Celebrate National Pollinator Week on the Prairie

Visit the Willa Cather Memorial Prairie

 "We come and go, but the land is always here...” —O Pioneers!

Here in Nebraska we are surrounded by wide open horizons and the natural world of the prairie. In our state, an estimated 98% of land has been converted to crop land while the Willa Cather Memorial Prairie is among the 2% that remains untilled. Our preserved 612 acres on the Kansas border is available for hiking, experiencing wide open vistas, wildlife, and seasonal wildflowers. You can also witness unique sunrises and sunsets and experience dark-sky viewing in the clear night sky. [It’s also a great place to bring a picnic!]

Willa Cather returned to Red Cloud frequently to visit family and friends and to “get out among the folk who like me for myself,” as she said in a 1921 interview. "The ideas for all my novels have come from things that happened around Red Cloud when I was a child,” she continued. “I was all over the country then, on foot, on horseback and in our farm wagons. My nose went poking into nearly everything.” The prairie landscape was both the defining backdrop and omniscient character in some of Cather’s writing—it also shaped her very soul.

She said of her love for Nebraska’s prairie land: "I was always being pulled back into Nebraska. Whenever I crossed the Missouri river coming into Nebraska the very smell of the soil tore me to pieces . . . . My deepest affection was not for the other people and the other places I had been writing about. I loved the country where I had been a kid, where they still called me 'Willie' Cather. I knew every farm, every tree, every field in the region around my home, and they all called out to me. . . .”

“Cather introduced a new way of seeing, placing us in landscapes of ‘obliterating strangeness,’ of saturating color and light. When you walk the Cather Prairie, you move not only backward in time but also out into symbolic terrain, one in which the self becomes a ‘something,’ in which a moment of supreme bliss is indistinguishable from death.”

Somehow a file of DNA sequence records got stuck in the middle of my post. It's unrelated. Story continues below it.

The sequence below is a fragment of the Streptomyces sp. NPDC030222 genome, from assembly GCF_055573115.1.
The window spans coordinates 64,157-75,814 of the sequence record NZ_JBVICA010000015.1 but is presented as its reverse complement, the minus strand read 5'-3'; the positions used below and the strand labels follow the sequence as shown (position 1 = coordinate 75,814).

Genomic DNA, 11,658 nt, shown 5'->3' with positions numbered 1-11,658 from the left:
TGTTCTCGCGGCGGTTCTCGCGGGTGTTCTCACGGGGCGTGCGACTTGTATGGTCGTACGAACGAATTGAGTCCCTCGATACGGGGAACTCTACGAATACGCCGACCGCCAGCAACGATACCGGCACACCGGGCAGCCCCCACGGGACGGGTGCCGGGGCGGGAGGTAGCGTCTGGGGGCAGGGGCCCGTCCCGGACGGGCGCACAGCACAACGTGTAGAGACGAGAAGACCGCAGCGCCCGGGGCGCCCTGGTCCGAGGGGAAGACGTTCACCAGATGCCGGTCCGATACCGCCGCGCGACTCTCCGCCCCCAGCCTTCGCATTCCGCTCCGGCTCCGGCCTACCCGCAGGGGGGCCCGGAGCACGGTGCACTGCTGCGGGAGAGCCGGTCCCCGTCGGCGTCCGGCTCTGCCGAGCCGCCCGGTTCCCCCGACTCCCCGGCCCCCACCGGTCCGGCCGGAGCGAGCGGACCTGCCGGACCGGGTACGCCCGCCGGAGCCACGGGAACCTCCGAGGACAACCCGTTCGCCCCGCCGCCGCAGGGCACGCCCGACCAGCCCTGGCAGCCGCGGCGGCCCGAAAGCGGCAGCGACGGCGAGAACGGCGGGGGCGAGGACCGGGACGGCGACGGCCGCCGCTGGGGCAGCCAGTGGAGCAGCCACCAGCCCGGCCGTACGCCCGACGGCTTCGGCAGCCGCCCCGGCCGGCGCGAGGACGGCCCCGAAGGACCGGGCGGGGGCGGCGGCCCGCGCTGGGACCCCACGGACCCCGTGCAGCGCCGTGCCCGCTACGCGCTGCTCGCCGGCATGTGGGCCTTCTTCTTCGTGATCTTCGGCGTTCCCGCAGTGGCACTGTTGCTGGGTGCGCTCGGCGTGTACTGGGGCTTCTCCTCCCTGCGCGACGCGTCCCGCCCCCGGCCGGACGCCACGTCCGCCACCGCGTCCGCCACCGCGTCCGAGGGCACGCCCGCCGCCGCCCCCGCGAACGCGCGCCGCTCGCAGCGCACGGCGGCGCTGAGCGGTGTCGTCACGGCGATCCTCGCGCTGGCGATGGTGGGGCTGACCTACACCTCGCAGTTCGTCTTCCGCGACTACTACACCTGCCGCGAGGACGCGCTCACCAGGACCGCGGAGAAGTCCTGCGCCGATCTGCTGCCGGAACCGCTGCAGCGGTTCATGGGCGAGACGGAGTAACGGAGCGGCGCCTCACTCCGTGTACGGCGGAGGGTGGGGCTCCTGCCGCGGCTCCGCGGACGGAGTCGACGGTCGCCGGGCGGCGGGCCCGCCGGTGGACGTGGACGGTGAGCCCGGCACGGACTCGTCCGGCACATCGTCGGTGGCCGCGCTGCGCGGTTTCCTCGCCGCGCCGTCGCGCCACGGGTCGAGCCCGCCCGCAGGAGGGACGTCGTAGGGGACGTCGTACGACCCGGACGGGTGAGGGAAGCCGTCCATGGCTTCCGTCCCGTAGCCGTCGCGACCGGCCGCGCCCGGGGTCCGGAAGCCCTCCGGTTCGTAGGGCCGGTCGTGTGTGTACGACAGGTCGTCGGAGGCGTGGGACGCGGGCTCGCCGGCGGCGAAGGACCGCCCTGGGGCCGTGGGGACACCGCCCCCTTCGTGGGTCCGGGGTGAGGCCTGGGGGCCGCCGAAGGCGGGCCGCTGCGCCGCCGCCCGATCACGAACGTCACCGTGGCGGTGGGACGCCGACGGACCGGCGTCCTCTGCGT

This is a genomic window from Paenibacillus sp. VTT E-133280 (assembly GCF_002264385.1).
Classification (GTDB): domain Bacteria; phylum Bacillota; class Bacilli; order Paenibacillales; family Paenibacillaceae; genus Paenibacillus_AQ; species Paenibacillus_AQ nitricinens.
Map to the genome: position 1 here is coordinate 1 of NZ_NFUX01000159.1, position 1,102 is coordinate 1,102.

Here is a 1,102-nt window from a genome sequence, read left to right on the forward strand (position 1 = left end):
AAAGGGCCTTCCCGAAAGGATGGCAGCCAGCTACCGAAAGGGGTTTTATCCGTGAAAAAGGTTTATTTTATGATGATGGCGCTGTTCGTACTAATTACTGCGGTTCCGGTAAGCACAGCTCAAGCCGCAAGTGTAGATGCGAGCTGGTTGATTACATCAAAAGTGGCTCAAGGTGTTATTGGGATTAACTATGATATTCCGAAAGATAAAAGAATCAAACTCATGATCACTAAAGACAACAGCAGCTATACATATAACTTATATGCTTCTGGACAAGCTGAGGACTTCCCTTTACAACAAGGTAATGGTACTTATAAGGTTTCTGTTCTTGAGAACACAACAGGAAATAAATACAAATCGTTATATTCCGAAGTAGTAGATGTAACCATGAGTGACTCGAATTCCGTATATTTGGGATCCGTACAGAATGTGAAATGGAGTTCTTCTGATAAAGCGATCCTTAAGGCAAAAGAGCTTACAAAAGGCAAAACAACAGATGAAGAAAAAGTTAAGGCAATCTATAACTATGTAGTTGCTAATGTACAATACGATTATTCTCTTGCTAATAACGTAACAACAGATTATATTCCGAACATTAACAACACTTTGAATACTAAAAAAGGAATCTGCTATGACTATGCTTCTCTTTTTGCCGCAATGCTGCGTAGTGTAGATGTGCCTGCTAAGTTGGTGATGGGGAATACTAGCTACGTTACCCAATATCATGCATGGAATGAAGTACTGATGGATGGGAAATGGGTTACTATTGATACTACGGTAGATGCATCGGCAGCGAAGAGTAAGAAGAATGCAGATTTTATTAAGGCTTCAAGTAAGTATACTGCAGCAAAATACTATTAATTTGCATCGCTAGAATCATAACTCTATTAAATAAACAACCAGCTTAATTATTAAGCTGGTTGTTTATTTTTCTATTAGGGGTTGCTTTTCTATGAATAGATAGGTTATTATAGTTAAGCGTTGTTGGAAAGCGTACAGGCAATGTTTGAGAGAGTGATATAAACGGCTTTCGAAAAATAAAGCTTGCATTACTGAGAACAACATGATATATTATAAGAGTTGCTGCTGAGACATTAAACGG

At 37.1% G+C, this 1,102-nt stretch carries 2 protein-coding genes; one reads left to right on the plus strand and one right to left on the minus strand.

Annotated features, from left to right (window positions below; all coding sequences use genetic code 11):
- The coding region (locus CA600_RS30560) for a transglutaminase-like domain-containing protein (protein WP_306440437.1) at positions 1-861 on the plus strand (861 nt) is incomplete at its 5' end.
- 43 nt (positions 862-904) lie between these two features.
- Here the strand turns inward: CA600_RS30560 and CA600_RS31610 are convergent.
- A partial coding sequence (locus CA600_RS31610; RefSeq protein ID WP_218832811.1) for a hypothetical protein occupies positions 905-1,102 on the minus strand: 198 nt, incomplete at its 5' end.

—Alex Ross, “A Walk In Willa Cather’s Prairie,” The New Yorker

We encourage you to take guided tours that depart from the National Willa Cather Center or our self-guided tour and “Country Tour” of other sites in Webster County related to Cather and her writing. You can also sign out one of our prairie exploration backpacks for each of your children or yourself, to further explore prairie wonders with a full naturalist's kit.

For more about National Pollinator Week, June 20-26, 2022, click HERE.

"I wanted to walk straight on through the red grass and over the edge of the world, which could not be very far away. The light air about me told me that the world ended here: only the ground and sun and sky were left, and if one went a little farther there would be only sun and sky, and one would float off into them, like the tawny hawks which sailed over our heads making slow shadows on the grass. . . ."

—My Ántonia

For more about the Willa Cather Memorial Prairie, click HERE.

Can't visit in person? Take a virtual prairie tour any time with our education director, Tracy Tucker, who shares her beautiful images and informative narration.

A virtual prairie tour is also now also available on our National Willa Cather Center app!

[Recorded June 2021]